Dr O'Neil's Rx: for those 65+ (or younger folks with Chronic health conditions):
1st: make it fun, challanging, & try different things!

Do moderate intense aerobic exercise 30 min a day, 5 days a week
Do vigorously intense aerobic exercise 20 min a day, 3 days a week
Do 8-10 stength-training exercises, 10-15 rep of each, 2-3 days a week
if at risk for falling, perform balance exercises
have a physical activity plan.

For reducing the risk of falling (more than 50%), he suggested a daily Vitamin D-3 intake of at least 1000 mg - up from the old USDA suggestion of 400 IU. & getting a blood test to see if you need more (the NDs in our office recommend more for many of their patients (after doing blood work.) Dr O'Neil commented that the 1000 IU a day level is safe for most folks, (those with kidney problem should check in with their doc.)

Oh, & for 'Twilight' fans out there - did you know that there are a couple of mineral make-ups that include 'Twilight' as a colour choice?? A few weeks ago I picked up a 'Bare Essential's' 'Platinum' kit (on sale - $35 so less than $5 each product, plus 3 brushes - these are GREAT tones for my silvery hair :) & the darker shadow is 'Twilight' (I adore the Platinum shadow!)
I can't find this item - either the kit or the shadow - in the on-line shop - looks like it was intro in 2007, as I found a post on it here! You might have to check in a shop that carries the Bare Minerals/ ID line.

My favorite mineral make-up comes from Christina Harris - CMH Essentials - she has a yummy dark green 'sparkle' eyeshadow in Twilight which I love! - I use it as an eyeliner, wetting a brush & swirling it in some of the powder. She has great prices for intro sizes (I've still got plenty of product in my sample size - which is only $1.95) & offers monthly specials. I also use her Shimmer Veil, when I'm in a 'make-up' mood :)
Her diamond or 'blue diamonds' glimmer looks similar to the ID 'platinum' & Chamelion Sparkle is one of my favorites! I got the Green & Gold Trio sets, (Twilight is included in the Green set) & want the purples!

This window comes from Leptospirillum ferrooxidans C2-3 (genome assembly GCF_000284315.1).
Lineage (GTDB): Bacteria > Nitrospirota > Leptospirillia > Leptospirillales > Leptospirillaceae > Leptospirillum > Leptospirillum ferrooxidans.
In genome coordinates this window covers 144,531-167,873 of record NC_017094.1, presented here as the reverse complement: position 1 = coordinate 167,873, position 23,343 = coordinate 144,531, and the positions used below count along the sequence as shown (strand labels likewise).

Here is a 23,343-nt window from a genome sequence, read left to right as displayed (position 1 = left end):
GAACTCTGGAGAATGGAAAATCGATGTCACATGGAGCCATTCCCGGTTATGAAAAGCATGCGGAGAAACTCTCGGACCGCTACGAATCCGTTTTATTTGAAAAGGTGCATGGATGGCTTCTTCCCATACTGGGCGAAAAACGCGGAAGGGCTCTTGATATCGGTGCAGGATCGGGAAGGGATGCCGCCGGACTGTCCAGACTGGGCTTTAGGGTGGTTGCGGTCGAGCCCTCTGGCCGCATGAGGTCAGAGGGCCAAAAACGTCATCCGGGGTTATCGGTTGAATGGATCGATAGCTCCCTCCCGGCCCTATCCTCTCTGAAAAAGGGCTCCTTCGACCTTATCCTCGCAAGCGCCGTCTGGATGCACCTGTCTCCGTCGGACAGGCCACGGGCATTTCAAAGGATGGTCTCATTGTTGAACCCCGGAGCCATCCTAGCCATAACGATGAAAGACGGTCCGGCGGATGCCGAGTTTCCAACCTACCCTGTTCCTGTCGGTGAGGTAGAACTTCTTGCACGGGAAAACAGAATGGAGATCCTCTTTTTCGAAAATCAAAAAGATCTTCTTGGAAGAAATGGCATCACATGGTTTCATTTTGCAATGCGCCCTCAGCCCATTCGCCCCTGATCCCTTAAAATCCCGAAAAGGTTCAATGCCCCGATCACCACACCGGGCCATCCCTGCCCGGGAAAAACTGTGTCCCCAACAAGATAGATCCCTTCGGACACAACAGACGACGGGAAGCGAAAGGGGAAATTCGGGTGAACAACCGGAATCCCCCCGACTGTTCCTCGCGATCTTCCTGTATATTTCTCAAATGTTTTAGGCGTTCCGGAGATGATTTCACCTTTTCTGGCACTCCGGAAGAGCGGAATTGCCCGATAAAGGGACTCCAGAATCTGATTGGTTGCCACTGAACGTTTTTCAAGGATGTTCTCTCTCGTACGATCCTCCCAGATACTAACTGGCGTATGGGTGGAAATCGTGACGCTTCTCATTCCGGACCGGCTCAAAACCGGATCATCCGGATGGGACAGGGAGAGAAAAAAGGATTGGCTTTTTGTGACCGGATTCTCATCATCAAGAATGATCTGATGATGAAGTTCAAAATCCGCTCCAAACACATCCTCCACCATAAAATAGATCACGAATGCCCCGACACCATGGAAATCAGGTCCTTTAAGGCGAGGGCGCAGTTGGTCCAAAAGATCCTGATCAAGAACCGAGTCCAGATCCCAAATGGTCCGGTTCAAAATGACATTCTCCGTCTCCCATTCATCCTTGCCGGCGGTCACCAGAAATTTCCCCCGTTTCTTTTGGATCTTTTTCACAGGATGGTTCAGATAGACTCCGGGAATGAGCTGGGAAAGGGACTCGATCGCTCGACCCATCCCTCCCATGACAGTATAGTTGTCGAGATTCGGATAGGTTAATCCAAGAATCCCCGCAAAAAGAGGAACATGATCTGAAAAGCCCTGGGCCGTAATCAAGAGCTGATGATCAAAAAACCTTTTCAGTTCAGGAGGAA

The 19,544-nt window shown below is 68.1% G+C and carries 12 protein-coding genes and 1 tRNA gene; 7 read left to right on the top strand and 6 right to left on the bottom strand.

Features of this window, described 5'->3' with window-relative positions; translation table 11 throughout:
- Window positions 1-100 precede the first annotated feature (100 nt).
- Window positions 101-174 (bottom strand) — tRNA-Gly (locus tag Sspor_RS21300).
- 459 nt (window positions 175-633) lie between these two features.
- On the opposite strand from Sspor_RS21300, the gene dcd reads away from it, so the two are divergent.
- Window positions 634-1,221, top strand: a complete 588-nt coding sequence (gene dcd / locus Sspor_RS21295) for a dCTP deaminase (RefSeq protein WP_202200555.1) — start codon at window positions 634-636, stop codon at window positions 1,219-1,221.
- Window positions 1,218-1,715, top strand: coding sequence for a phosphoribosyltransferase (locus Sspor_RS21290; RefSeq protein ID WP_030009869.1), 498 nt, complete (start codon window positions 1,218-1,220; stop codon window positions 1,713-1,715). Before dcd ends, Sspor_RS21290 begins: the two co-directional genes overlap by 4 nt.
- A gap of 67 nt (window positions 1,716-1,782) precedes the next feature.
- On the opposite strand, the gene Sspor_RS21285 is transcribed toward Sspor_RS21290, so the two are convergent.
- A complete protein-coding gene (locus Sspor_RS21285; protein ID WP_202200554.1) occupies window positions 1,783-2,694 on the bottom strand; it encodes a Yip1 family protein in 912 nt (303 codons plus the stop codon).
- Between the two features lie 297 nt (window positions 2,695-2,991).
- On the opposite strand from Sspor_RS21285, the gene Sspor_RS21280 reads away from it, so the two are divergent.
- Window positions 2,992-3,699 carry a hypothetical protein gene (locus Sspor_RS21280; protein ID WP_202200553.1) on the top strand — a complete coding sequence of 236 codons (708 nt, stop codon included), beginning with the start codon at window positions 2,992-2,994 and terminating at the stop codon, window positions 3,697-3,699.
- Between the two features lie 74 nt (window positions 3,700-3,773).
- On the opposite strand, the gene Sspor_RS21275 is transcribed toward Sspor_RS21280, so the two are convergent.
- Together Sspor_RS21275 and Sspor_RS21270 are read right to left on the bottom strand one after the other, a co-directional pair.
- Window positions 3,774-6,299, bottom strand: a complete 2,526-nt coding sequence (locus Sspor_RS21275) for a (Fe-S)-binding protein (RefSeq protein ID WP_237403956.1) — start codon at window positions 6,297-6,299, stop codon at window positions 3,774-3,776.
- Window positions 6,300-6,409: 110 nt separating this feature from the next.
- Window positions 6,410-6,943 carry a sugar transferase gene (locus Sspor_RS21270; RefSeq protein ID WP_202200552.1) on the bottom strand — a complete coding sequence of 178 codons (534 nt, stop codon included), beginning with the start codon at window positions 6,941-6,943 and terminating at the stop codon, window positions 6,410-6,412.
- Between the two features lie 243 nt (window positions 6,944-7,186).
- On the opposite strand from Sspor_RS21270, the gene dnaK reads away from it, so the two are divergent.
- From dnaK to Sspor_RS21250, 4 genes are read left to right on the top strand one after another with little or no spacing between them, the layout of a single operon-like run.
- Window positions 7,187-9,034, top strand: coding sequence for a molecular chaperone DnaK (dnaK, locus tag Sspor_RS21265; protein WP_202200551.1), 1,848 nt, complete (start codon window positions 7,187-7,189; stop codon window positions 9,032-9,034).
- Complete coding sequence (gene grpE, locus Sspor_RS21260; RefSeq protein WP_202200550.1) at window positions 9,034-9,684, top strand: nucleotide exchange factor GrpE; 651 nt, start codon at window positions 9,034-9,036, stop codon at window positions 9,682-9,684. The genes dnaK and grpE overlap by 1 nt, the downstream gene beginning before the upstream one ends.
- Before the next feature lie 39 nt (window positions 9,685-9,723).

Remember to click the 'discount coupon' in the 'information section - it will take you to the code you need to enter for the monthly special :) Christina's March special is 20% off your order :)

fyi: CMH essentials contains Mica, Zink Oxide, Titanium Dioxide & refined Iron Oxides - no oils, liquids, fragrances, preservatives; & no Bismuth Oxychloride, which irritates some skin, (& is in the 'Bare Essentuals' line.)

Monday, March 2, 2009

Lenten Challange - 30 minutes of Exercies daily

Following Genie's suggestion to visit the Green Smoothie Girl's site (great + info on coconut oil, a list of 12 'health myth busters' - including info. on dangers in eating many soy products) I rolled along through several blogs, & found this Lenten challenge over on Fat Bridesmaid here & here - to do 30 minutes of aerobic exercise over the 40 days of lent! I'm joining that challenge - what a delightful idea, to choose a positive!

I'd begun well, with our joint Ash Wed service at St James - the 16th year of this ecumenical service. It begins with a fish supper - including the best clam chowder - yum! Thinking of doing a 'spring cleanse/ detox' soon.
On Thur I did Tai Chi (which my dau. proclaimed as aerobic, since you are continuously in motion); Fri went to a ballroom & swing dance at the Ballroom (way more than 30 min of dancing!), Sat walked (OK, so it was in a store - but again, steady motion); & Sunday put on a Hula DVD (Kili - Island Girl series - we love these!! It's an easy way to have fun moving!

This morning was beautiful, so I took my little dog for a walk. We have a nice fenced yard she can play in, & Chihuahua's can take or leave walks, Gracie definitely doesn't like to wear coats, so is happier if it's fair :) & then another walk to take the 4 yr old GD to school - then over to my daughter's office to pick up an ergonomic purse one of her co-workers was passing on - so about an hour just around the neighborhood.

Now I need to remember which pocket I put which item in - always a challange with a new purse!
I made a case for the wooden chopsticks & spoon that I carry with me. Last year at our Farmer's Market, Peter the spoon man commented that he felt hypocritical when he used 'fast food plastic' if he got something from a food vender - so pulled out one of his older 'home' teaspoons to use. I thought that was a great idea, & into my purse went one of the flat spoons I'd purchased from him. The new case will hold the spoon & a dear pair of chopsticks (cherry) that I've had about 20 years.
I eat my morning granola from a pottery bowl & one of Peter's spoons, & most other things with a pair of yew chopsticks he made at my request (I love this shorter style!)

Glad I took those walks earlier - now it's hailing!! Prob a brief squall - I can see blue sky to the West, where our storms 'usually' originate.

Do you have a Lent or Spring intention?